"That expression sweet of melancholy "Which captivates the soul."

There is something in the female character which. requires support. That gentleness, that delicate softness approaching to timidity, which forms its most amiable feature, makes it stand in need of assistance. That support and assistance Emily had received in the completest manner from her father. What an alteration now! Instead of receiving support herself, she was obliged to give it; she was under the necessity of assisting, or counselling, and of strengthening the timid resolutions of him who had been, in her earlier years, her instructor and her guide, and to whom, next to Heaven, she had ever looked up. Emily felt all this;.... but feeling took not from her the power of acting.

Hargrave is abundantly sensible of his daughter's goodness. Her consciousness of this, and of how much importance her attentions are to her father, gives her the best consolation.

While I was at his house, he hardly ever spoke of himself. Once indeed, I remember he said to


me, "I am become a strange being;....even the goodness of that girl distresses me; is too "much for me to bear; is," added he, in a "very faint and broken voice, "like to overwhelm "me."

I have often remarked, that there is a perseverance in virtue, and a real magnanimity in the other sex, which is scarcely to be equalled in ours. In the virtue of men, there are generally some considerations not altogether pure, attending it, which, though they may not detract from, must certainly diminish our wonder at their conduct. The heroic actions of men are commonly performed upon the great theatre, and the performers have the applauses of an attending and admiring world to animate and support them. ....When Regulus suffered all the tortures which cruelty could invent, rather than give up his honour or his country, he was supported by the conscious admiration of those countrymen whom he had left, and of those enemies in whose hands he was ;.... when Cato stabbed himself, rather than give up the cause of liberty, he felt a pride which told him, that "Cato's would be no less honoured than Cæsar's “sword ;........and when the “self-devoted Decii died,” independent of their love for Rome, they had every motive of applause to animate their conduct :....but when Emily Hargrave sacrifices every thing to filial goodness and filial affection, she can have no concomitant motive, she can have no external circumstance to animate her. Her silent and secret virtue is the pure and unmingled effect of tenderness, of affection, and of duty.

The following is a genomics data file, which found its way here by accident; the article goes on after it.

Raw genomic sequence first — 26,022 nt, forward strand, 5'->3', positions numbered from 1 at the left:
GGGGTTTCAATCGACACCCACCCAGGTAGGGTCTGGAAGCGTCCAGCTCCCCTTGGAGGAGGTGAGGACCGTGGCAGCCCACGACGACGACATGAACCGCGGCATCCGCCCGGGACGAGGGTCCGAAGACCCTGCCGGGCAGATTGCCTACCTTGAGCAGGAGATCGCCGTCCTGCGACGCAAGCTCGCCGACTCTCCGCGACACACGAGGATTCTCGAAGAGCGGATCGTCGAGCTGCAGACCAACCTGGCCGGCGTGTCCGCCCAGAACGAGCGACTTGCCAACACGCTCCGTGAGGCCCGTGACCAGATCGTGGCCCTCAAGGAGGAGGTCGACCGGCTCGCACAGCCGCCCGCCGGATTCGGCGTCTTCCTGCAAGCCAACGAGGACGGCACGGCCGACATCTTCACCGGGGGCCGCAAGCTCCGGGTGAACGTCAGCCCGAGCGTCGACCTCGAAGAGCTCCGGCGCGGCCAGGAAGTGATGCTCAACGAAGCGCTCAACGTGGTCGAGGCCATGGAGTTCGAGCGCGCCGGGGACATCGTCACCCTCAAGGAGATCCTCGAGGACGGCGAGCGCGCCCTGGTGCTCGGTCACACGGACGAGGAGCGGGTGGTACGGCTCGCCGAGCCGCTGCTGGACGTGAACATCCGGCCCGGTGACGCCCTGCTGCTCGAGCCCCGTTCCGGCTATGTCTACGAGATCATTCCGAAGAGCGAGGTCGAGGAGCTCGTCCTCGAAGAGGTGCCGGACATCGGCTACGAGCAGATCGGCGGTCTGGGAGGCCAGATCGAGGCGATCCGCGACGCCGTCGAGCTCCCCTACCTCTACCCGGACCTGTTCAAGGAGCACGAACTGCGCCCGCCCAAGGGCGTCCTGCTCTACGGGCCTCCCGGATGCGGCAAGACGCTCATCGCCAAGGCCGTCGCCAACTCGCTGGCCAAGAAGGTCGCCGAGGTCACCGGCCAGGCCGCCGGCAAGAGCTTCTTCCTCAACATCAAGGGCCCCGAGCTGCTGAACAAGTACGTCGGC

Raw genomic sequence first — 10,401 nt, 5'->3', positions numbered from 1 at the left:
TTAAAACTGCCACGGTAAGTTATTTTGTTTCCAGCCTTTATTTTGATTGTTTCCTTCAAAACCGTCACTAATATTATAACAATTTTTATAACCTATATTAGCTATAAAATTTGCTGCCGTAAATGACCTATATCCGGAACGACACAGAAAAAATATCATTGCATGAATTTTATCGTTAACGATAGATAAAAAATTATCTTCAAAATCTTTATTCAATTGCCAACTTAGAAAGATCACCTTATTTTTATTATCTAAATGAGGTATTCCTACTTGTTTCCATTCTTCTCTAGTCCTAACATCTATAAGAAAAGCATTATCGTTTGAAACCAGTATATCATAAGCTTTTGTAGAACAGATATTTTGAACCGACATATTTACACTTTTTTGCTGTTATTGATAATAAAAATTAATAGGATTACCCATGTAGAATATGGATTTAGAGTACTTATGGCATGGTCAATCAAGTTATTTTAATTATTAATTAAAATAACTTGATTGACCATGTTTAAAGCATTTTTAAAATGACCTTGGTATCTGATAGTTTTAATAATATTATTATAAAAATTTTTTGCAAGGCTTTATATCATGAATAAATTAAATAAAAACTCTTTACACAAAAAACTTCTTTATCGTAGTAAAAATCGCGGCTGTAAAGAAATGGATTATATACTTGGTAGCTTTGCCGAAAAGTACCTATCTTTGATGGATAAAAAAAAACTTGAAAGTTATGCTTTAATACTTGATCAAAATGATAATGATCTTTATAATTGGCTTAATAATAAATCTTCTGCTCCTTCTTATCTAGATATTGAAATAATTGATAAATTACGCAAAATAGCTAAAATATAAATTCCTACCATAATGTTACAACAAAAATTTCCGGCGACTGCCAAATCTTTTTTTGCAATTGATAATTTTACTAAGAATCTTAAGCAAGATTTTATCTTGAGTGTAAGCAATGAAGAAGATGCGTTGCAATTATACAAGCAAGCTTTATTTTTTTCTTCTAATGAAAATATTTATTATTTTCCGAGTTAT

Populumque falsis

Uti vocibus.

THE science of manners, for manners are a science, cannot easily be reduced to that simplicity in its elements of which others admit. Among other particulars, the terms employed in it are not, like those of arithmetic, mathematics, algebra, or astronomy, perfectly and accurately defined. Its subjects are so fleeting, and marked with shades so delicate, that, wherever a general denomination is ventured, there is the greatest hazard of its being misapplied or misunderstood.


In a former paper I endeavoured to analyse the term "a man of fashion;" in this I am enabled by an ingenious correspondent to trace the meaning of another phrase, to wit, "good company," which, as it is nearly connected with the former, is, I believe, as doubtful in its signification. The following letter is a practical treatise on the subject; which I shall lay before my readers in the precise terms in which I received it.



I AM at that time of life when education, formerly confined to the study of books, begins to extend itself to the study of men. Having lately arrived in town, I was anxious to be introduced into good company of every rank and denomination; and, in virtue of some family-connexions, assisted by the kindness of some college-friends and acquaintance, I flattered myself I should succeed in my pur